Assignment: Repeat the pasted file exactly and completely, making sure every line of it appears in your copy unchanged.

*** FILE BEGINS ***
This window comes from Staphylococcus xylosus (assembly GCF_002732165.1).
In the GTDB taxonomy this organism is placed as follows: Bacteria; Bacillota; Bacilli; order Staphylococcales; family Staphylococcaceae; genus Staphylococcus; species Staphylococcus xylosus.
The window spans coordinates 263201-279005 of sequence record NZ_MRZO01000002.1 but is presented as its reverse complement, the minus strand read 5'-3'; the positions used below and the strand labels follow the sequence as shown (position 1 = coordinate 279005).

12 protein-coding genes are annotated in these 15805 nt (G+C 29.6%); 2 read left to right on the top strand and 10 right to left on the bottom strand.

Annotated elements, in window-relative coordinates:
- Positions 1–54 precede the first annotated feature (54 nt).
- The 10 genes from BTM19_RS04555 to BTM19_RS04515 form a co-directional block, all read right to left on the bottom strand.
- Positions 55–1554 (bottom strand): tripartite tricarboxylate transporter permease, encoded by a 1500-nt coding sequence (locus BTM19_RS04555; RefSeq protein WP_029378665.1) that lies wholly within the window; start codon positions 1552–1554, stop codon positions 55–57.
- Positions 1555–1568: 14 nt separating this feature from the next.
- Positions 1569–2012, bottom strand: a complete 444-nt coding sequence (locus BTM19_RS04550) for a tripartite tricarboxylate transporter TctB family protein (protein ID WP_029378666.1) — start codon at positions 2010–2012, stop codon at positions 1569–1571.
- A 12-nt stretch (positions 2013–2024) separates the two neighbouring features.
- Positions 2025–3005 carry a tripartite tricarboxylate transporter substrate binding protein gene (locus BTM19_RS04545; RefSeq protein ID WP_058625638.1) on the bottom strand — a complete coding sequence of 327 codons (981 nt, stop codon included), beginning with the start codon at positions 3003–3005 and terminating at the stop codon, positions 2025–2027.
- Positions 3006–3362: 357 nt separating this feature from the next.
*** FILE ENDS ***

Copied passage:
This window comes from Staphylococcus xylosus (assembly GCF_002732165.1).
In the GTDB taxonomy this organism is placed as follows: Bacteria; Bacillota; Bacilli; order Staphylococcales; family Staphylococcaceae; genus Staphylococcus; species Staphylococcus xylosus.
The window spans coordinates 263201-279005 of sequence record NZ_MRZO01000002.1 but is presented as its reverse complement, the minus strand read 5'-3'; the positions used below and the strand labels follow the sequence as shown (position 1 = coordinate 279005).

12 protein-coding genes are annotated in these 15805 nt (G+C 29.6%); 2 read left to right on the top strand and 10 right to left on the bottom strand.

Annotated elements, in window-relative coordinates:
- Positions 1–54 precede the first annotated feature (54 nt).
- The 10 genes from BTM19_RS04555 to BTM19_RS04515 form a co-directional block, all read right to left on the bottom strand.
- Positions 55–1554 (bottom strand): tripartite tricarboxylate transporter permease, encoded by a 1500-nt coding sequence (locus BTM19_RS04555; RefSeq protein WP_029378665.1) that lies wholly within the window; start codon positions 1552–1554, stop codon positions 55–57.
- Positions 1555–1568: 14 nt separating this feature from the next.
- Positions 1569–2012, bottom strand: a complete 444-nt coding sequence (locus BTM19_RS04550) for a tripartite tricarboxylate transporter TctB family protein (protein ID WP_029378666.1) — start codon at positions 2010–2012, stop codon at positions 1569–1571.
- A 12-nt stretch (positions 2013–2024) separates the two neighbouring features.
- Positions 2025–3005 carry a tripartite tricarboxylate transporter substrate binding protein gene (locus BTM19_RS04545; RefSeq protein ID WP_058625638.1) on the bottom strand — a complete coding sequence of 327 codons (981 nt, stop codon included), beginning with the start codon at positions 3003–3005 and terminating at the stop codon, positions 2025–2027.
- Positions 3006–3362: 357 nt separating this feature from the next.